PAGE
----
Covid-19 overwhelms Mater Dei Hospital

BULAWAYO’S Roman Catholic-run Mater Dei Hospital says it is overwhelmed by the Covid-19 pandemic as the demand for treatment and isolation facilities continue to rise.

This comes as the institution has also been hit by staff exodus, as nurses are leaving in search of greener pastures.

“The hospital is desperately short of nurses — they are returning to the United Kingdom (UK) in droves. 

“The staff is exhausted. The hospital has reserved the main intensive care unit, emergency and some wards for non-Covid-19 cases. 

“They have to provide medical treatment arising from other causes. Bulawayo is in a serious Covid-19 crisis and it has not peaked,” the hospital’s board member Gavin Stephens said yesterday.

Stephens said the situation was so bad that 58 beds set aside by the institution to cater for Covid-19 patients were almost full.

“Six weeks ago there were no Covid-19 patients — then the third wave started. Slow at first, but rising rapidly.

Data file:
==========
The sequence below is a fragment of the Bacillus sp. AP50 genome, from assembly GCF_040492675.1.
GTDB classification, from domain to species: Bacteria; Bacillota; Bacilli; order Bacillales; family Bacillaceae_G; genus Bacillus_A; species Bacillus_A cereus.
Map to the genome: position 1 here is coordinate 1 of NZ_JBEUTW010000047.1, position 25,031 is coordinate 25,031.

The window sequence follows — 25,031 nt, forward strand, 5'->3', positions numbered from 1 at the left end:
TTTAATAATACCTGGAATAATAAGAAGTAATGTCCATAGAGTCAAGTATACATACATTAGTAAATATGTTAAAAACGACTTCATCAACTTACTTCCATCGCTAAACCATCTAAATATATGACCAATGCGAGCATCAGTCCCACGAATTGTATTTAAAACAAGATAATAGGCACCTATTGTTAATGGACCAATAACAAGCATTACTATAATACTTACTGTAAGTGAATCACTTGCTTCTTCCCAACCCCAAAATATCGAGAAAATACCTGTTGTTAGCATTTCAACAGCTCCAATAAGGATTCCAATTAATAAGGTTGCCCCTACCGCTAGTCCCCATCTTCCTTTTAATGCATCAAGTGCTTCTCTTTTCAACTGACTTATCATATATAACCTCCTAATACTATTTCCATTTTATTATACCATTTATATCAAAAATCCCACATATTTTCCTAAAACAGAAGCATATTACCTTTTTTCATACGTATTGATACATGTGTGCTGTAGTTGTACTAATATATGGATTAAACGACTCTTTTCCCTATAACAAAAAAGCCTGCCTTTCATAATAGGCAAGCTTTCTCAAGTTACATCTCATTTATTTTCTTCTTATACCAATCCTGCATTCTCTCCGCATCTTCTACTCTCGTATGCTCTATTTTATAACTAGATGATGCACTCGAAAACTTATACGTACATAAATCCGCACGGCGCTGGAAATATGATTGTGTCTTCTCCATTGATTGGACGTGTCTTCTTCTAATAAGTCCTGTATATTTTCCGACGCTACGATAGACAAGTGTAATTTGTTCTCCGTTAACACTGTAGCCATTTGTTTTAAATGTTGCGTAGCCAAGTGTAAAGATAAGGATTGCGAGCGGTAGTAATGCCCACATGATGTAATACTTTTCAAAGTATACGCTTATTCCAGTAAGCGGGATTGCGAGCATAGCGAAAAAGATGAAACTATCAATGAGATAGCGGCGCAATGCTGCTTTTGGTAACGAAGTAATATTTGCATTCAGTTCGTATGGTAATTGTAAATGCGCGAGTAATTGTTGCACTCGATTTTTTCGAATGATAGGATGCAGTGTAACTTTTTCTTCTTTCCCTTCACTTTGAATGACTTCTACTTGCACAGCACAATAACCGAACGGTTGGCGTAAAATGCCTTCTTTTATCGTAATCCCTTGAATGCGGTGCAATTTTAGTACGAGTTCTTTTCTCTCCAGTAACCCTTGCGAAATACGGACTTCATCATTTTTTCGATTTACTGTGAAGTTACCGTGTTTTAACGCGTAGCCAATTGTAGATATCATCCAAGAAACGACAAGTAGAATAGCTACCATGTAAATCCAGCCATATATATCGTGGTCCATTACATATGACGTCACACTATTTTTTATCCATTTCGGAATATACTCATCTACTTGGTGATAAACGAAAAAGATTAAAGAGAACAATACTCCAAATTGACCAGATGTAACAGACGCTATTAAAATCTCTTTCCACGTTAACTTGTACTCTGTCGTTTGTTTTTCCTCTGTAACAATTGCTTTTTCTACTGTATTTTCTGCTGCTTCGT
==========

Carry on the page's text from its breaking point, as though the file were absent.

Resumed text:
“The isolation unit was full two weeks ago, so the emergency plans set out a year ago have kicked in.

“We can install a further 15 beds in a converted area, but do not have the beds. It will be a makeshift emergency facility for less serious cases, but the alternative is to turn patients away. 

“Oxygen supplies we have managed, but are under pressure. The positive response to the appeal for cylinders last year has been hugely important,” Stephens further said.

This comes as Ekusileni Hospital on Tuesday finally opened its doors to Covid-19 patients in a development that is likely to ease pressure from other designated isolation centres in the city.

Last year, Mater Dei received criticism from some quotas after it announced that it was charging US$5 000 for admitting Covid-19 patients.

Following a public outcry, the government moved to engage the health facility with the view to sign a memorandum of understanding, paving way for free treatment.

During the same period last year, the Medical Aid Society of Southern Africa (Masca) led an initiative to capacitate the hospital to establish an isolation and treatment wing for coronavirus patients.

Masca sought for US$65 000 to purchase ventilators, with other donations in kind or labour to fully-equip the Covid-19 treatment and isolation facilities.